> solutions from A and B.
> So this definition of MINUS, then, says that A MINUS B removes from A  
> all of the solutions that are compatible with at least one solution in B.
> I'm not sure what MINUS does with the cardinality here...
> This definition has one oddity that leads to the third definition. If  
> (?a = "a") is a solution in A and there is a solution in B that doesn't  
> bind ?a, then this solution is removed from A (because of the vacuous  
> compatibility mentioned above). That is, MINUS-AntiJoin removes from A  
> any solution s_A for which there is a solution in B that shares no  
> variables in common s_A. This seems weird, but is a natural consequence  
> of this definition.
> I'm not sure if anyone on the call was advocating this definition.
> == MINUS-AntiJoin+Restriction ==
> This definition is like the previous, but adds the condition that a  
> solution s_A is only removed from A if there is a solution s_ B in B  
> such that s_A and s_B are compatible AND share at least one bound  
> variable in common. That is, to remove a solution from A,  
> MINUS-AntiJoin+Restriction requires there to be a solution in B that is  
> non-vacuously compatible with it.
> This seemed to be the definition that most of the proponents of MINUS on  
> the call advocated. Other members of the group were uncomfortable with  
> what seems to them to be an artificial restriction in the definition.
> OK, with this spelled out, I wanted to look at Eric's treatment in  
> http://lists.w3.org/Archives/Public/public-rdf-dawg/2009JulSep/0022.html. 
>   In particular, looking at this example in Eric's mail:
> """
> Query M3:
> ?who foaf:givenname ?name
>   ?who foaf:holdsAccount ?act
>     ?act foaf:accountName ?name .
>   }
> }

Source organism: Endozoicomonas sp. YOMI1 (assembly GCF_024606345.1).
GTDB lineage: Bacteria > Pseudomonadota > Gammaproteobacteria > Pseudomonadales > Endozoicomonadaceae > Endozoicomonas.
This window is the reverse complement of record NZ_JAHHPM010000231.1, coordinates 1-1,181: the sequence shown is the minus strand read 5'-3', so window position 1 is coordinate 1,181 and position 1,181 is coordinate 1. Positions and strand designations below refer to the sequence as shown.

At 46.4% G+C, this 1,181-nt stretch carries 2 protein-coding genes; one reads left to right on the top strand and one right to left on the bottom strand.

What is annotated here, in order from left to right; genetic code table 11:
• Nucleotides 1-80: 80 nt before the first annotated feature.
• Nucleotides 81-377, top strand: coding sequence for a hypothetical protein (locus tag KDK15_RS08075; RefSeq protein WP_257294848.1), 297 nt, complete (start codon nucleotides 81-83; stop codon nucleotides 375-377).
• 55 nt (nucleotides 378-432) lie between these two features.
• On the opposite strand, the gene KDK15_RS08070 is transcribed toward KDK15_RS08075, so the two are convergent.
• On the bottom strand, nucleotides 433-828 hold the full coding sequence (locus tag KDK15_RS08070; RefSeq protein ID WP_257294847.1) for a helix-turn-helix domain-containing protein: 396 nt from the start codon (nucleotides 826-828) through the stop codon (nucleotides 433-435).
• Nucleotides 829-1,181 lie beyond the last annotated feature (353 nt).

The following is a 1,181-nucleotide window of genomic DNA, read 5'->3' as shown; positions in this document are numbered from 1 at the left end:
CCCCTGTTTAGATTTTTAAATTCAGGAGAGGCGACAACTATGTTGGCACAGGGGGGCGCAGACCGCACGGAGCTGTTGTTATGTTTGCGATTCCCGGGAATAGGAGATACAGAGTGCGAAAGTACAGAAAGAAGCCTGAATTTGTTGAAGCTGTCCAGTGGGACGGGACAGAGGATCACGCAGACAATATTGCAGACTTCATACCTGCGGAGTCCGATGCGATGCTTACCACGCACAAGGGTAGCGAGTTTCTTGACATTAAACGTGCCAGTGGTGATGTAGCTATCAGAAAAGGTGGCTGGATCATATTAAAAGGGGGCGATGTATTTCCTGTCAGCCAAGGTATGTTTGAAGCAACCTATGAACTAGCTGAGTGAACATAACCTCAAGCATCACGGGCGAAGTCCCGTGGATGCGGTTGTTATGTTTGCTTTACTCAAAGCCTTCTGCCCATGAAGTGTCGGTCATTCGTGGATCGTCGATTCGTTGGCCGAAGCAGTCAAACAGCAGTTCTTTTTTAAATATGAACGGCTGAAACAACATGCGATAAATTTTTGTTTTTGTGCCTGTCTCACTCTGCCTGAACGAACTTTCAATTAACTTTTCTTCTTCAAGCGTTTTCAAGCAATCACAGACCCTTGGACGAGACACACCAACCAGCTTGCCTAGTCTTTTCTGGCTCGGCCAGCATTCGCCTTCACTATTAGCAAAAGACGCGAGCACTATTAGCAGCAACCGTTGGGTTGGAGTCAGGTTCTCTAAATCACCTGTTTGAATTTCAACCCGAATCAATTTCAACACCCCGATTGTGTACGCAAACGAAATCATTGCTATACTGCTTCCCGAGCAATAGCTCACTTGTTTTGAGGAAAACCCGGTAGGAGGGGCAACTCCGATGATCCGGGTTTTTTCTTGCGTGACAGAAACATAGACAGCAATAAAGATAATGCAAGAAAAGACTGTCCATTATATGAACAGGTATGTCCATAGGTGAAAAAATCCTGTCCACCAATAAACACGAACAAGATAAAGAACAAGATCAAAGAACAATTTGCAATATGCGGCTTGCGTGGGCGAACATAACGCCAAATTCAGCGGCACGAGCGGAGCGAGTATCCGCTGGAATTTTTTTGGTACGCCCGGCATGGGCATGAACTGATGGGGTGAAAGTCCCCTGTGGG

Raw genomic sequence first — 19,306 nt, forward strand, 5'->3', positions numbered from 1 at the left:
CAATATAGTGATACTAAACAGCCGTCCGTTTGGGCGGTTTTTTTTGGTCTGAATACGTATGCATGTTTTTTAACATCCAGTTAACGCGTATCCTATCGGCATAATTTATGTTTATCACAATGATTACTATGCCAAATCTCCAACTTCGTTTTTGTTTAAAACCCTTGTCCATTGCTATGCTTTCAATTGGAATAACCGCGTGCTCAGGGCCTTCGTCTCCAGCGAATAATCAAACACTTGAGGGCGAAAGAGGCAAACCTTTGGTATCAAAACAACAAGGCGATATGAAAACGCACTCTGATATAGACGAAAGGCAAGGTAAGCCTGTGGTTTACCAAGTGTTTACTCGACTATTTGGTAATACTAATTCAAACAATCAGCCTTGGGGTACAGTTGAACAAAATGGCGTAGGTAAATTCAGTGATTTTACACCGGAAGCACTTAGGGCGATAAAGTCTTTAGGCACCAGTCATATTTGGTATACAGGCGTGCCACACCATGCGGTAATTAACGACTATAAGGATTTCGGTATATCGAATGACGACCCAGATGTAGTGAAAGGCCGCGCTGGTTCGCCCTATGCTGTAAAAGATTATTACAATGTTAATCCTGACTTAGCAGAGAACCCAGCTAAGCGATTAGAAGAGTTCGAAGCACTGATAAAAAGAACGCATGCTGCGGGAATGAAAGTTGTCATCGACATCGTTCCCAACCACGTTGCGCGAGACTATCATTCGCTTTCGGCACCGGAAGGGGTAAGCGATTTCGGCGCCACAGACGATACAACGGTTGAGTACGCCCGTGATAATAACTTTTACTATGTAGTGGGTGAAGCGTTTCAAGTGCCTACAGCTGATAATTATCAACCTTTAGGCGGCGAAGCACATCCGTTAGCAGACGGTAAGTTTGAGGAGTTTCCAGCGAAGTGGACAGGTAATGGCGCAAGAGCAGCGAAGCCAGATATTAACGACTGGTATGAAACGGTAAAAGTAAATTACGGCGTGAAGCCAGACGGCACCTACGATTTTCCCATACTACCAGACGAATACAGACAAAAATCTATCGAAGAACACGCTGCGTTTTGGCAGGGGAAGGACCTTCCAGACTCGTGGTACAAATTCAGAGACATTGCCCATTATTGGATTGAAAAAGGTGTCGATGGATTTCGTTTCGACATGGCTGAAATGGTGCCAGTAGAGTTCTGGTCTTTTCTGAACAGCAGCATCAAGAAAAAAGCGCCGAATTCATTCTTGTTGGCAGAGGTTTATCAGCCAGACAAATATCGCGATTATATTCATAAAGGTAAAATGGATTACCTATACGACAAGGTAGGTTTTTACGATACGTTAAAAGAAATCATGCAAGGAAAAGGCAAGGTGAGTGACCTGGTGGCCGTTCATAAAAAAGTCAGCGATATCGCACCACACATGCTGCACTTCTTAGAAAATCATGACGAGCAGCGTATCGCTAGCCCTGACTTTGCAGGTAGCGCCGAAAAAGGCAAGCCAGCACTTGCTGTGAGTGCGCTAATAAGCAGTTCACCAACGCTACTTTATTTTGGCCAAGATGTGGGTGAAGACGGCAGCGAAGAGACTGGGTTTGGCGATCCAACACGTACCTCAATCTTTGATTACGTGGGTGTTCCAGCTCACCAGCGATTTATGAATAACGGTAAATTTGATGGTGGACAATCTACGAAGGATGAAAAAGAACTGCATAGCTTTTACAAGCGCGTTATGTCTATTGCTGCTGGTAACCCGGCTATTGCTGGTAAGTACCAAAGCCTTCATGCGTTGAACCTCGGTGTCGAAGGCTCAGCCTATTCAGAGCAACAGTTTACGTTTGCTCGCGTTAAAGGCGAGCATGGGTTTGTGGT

> Result M3:
> ?who   ?name    ?who   ?act   ?name    ?who   ?name
> _:eric "eric"   _:eric <act1> "eric"   _:bobS "bob"
> _:bobS "bob"  - _:bobS <act2> "bobS" = _:eve  "eve"
> _:eve  "eve"    _:eve  <act3>	
> """
> The only way that I can see that (?who=_:eve, ?name="eve") is retained  
> in the result of the MINUS is if Eric is using the "looser" form of the  
> MINUS-set definition that I give above. Eric, can you confirm this is  
> the case? The two MINUS-AntiJoin* definitions would, I think, eliminate  
> that solution because (?who=_:eve, ?name="eve") is compatible with  
> (?who=_:eve, ?act=<act3>).

I think you've made a leap from "AND share at least one bound
variable" to "have any variables in common". As I understand both
MINUS-AntiJoin and MINUS-AntiJoin+Restriction, both restrict A if
there is a tuple in B with the same values for all the bindings.
Thus, a distinguishing test case for these would be:

?who foaf:givenname ?name
  ?who2 foaf:holdsAccount ?act
    ?act foaf:accountName ?name2 .

> ...I'm going to punt on UNSAID tonight because it's getting late and I  
> don't have an easy way to explain it. Andy explains it as a !EXISTS  
> filter (i.e., solve A and then for each solution in A, filter it against  
> a !EXISTS filter) - but without totally understanding what !EXISTS  
> means, I can't really see how that relates to these MINUS definitions.
> Greg (& someone else?) explained UNSAID today as AntiOptional. I'm  
> wondering if "AntiOptional" is actually the same as  
> MINUS-AntiJoin+Restriction? Can anyone tell?
> Lee


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Received on Wednesday, 8 July 2009 16:59:14 UTC